There has been a movement against body hair removal since the mid-2010s. Women in particular spoke out against the social norm in social networks. Towards the end of the decade, the unshaven appearance was described by the media as a new trend and is also enjoying support in the advertising industry. A study by the British market agency Mintel looks at the development of body hair removal between 2013 and 2018 and shows that fewer and fewer young women shave in the corresponding body regions.
- ↑ Why hair grows all the time. In: Wissenschaft.de. November 2, 2006, accessed on September 8, 2019 : "While leg hair ceases to grow and falls out after about two months and armpit hair about six months, the scalp hair continues to grow uninterrupted in a person for at least six years."
- ^ Joseph Deniker: The races of man: an outline of anthropology and ethnography. 1901
- ^ CH Danforth, M. Trotter: The distribution of body hair in white subjects. In: American Journal of Physical Anthropology. 5, 1922, pp. 259-265.
- ↑ The Psychology of Intimate Shaving. Psychologists are investigating reasons for body hair removal - 97 percent of young women and 79 percent of men shave. In: derstandard.at. November 25, 2008. Retrieved November 25, 2008 .
- ↑ Every second draws blank below. In: Blick.ch. November 30, 2005, accessed June 26, 2019 .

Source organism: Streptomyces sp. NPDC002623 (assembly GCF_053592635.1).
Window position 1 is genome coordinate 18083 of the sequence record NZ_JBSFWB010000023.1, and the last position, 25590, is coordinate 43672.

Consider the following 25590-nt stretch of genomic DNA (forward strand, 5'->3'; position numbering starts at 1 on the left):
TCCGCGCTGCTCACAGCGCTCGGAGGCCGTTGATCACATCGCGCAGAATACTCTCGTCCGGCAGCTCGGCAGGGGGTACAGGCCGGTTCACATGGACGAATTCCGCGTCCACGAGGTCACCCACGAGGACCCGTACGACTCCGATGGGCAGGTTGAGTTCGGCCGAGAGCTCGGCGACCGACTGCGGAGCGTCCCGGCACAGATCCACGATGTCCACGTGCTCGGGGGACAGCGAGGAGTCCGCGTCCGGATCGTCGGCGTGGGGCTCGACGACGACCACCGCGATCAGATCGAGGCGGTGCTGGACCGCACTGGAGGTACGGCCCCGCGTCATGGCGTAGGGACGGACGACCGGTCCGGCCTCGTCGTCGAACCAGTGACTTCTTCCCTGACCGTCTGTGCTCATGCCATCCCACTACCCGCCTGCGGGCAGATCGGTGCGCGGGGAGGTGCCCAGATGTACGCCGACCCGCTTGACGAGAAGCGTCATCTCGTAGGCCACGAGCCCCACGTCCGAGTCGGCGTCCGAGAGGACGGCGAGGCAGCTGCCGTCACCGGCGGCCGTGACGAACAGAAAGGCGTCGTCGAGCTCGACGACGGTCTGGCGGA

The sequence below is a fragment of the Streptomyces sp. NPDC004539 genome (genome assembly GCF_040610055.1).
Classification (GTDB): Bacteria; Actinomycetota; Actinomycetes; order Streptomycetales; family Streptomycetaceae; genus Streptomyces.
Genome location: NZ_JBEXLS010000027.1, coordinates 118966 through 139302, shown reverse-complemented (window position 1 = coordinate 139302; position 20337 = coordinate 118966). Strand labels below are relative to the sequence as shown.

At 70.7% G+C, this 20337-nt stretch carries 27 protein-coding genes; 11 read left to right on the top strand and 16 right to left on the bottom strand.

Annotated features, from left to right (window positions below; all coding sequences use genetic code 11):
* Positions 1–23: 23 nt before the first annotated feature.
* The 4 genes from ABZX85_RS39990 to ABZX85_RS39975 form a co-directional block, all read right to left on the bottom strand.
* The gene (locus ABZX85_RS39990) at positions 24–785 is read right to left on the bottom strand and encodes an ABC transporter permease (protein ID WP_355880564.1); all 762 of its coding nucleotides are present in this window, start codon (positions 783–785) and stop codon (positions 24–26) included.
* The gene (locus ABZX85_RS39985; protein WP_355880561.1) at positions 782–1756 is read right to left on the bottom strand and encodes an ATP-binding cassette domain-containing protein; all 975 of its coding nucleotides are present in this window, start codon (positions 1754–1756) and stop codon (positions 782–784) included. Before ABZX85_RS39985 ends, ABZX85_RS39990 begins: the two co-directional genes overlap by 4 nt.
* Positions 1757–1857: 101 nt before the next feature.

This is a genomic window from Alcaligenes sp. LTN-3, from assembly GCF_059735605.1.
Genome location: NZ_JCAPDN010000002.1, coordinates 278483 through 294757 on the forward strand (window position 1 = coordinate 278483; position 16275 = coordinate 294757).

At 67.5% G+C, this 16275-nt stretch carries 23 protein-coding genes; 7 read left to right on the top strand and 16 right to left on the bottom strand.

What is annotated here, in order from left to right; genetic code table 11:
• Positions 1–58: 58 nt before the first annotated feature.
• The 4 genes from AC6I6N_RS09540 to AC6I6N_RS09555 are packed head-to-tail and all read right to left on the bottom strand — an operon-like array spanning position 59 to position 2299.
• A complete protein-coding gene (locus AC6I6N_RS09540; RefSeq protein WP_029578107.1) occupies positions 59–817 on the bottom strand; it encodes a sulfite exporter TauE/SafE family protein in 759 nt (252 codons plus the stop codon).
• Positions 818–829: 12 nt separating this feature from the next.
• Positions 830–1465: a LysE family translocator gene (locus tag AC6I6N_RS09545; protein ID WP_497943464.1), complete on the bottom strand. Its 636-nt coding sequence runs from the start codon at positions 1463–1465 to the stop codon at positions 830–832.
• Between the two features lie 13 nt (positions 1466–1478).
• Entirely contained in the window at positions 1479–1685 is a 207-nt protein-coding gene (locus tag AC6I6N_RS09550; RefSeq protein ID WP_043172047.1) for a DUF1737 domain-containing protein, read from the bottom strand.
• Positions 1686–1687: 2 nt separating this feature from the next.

- ↑ No more fur! In: SPIEGEL ONLINE. June 18, 2007, accessed July 24, 2008 .
- ↑ Hairy considerations. About people's efforts to hide their affinity with the apes. In: literaturkritik.de. April 2011, accessed May 2, 2011 .
- ↑ Trend on social media: unshaven young women celebrate their armpit hair online. In: Focus Online . June 12, 2015, accessed August 31, 2016 .
- ↑ She hasn't shaved her legs for a year - BRAVO. In: bravo.de. June 12, 2015, accessed August 31, 2016 .
- ↑ Hella Brunke: Beautiful, fit, unshaven: The trend is towards unshaven legs. In: girls . April 18, 2017, accessed July 12, 2020 .
- ↑ Katja Mitic: Unshaven, everywhere: "When I shave my legs, I feel powerless". In: The world . April 30, 2017, accessed July 12, 2020 .
- ↑ Jana Sepehr: Manufacturer of women's shavers dares to show real hair in the commercial. In: Global Citizen . June 20, 2018, accessed July 12, 2020 .
- ↑ Viktoria Graf: #Bringbackthebush : Intimate hair as a new trend? In: Kronen Zeitung . June 17, 2019, accessed July 12, 2020 .
- ↑ Brooke McCord: In 2019, Are People Still Shaving Their Bodies? In: Dazed. February 2019, accessed July 12, 2020 .